Redesigning Public Transit at the MARTA Hackathon

Our redesigned MARTA app

Mass adoption of public transportation is a vital step toward respecting our environment. Cutting down on auto traffic is about more than just reduced carbon emissions — it also means less accidental deaths, less wasted land, and increased social empathy.

Atlanta’s MARTA transit system has struggled with attracting new riders in the USA’s 4th most congested city. To help solve the problem, MARTA and Code for Atlanta joined forces to host a hackathon. My team of four decided to step back from code and examine the core user experience of MARTA’s mobile app. Throughout the 24-hour competition we built out wireframes, assembled a prototype, and conducted usability tests aboard MARTA trains.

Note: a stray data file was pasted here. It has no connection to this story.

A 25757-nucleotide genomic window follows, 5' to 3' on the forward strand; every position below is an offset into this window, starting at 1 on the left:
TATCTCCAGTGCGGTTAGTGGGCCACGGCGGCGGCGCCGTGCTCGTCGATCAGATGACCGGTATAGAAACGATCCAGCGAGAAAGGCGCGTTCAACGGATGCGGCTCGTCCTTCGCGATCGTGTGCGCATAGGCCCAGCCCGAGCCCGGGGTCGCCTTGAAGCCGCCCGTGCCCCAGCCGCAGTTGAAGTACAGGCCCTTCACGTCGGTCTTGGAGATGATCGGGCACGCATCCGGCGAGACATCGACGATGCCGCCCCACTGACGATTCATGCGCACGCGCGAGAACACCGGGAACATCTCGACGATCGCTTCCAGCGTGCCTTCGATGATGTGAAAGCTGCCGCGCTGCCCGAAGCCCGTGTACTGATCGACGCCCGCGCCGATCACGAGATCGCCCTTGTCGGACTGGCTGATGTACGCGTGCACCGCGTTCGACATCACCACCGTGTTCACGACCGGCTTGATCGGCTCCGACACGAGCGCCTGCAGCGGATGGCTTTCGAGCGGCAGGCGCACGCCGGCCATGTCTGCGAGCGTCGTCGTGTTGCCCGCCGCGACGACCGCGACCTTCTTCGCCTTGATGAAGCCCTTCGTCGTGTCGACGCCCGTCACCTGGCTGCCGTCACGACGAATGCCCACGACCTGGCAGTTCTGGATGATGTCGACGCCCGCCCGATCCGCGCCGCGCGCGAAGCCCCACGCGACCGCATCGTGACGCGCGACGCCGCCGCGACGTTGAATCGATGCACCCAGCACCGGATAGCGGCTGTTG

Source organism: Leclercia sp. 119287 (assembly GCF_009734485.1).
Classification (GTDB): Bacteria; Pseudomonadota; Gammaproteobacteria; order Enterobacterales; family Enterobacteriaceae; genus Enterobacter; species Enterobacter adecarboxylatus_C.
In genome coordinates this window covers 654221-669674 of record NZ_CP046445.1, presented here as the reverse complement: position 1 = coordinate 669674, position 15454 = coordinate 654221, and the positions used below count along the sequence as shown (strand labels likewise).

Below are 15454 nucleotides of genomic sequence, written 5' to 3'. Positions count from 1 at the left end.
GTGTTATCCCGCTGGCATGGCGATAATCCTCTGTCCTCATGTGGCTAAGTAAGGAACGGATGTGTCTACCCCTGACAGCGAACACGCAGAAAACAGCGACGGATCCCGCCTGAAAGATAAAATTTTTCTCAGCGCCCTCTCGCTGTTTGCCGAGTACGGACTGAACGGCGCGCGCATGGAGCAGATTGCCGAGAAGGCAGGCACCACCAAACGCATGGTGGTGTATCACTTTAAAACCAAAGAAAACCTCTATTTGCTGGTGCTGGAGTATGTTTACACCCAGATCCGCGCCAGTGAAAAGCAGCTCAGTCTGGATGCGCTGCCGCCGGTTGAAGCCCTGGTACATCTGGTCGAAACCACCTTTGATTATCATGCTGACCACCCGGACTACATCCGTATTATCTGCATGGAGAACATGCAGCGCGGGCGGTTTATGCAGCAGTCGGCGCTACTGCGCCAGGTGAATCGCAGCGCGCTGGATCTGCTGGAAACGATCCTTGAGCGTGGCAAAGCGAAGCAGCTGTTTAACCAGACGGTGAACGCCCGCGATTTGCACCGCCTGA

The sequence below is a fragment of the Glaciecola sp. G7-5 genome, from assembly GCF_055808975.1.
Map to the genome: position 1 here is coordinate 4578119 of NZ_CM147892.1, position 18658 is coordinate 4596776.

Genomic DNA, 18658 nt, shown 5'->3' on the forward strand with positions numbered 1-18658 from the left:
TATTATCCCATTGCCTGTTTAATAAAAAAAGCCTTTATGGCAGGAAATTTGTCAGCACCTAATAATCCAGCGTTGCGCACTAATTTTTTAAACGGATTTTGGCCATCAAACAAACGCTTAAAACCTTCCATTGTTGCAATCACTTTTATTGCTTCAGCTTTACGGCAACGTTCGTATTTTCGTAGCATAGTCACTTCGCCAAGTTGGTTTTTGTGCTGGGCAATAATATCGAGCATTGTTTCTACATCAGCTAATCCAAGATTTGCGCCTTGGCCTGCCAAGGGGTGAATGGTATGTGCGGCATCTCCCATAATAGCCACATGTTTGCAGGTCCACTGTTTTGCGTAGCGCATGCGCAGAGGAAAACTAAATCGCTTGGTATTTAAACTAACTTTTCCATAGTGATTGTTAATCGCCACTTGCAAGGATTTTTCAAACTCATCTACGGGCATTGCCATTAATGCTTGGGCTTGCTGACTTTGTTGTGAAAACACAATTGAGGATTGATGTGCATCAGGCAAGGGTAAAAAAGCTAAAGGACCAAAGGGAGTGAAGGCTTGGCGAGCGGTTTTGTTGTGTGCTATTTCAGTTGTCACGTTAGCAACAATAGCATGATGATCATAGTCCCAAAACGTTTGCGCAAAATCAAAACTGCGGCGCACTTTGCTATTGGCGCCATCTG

My team came away with a compelling design that improves the app’s user experience by making functions pleasurable and accessible. Perhaps more importantly, I came away with new friends and field experience on a lean team.


The Problem

The current MARTA app is a chore to use. The fastest path to useful information requires a staggering three taps from the launch screen. At the hackathon, a MARTA engineer affectionately referred to the current app as “that great 90’s app that we had put out before.”

Our #1 goal over the course of the hackathon is to enhance discoverability and usefulness in the current MARTA app.

The current app, from itsmarta.com

Another problem lies in emotional design. MARTA’s gorgeous retro branding is no-where to be found within the app. The gold color employed by the app’s headers and tab bar isn’t the correct shade of MARTA gold and is visually jarring.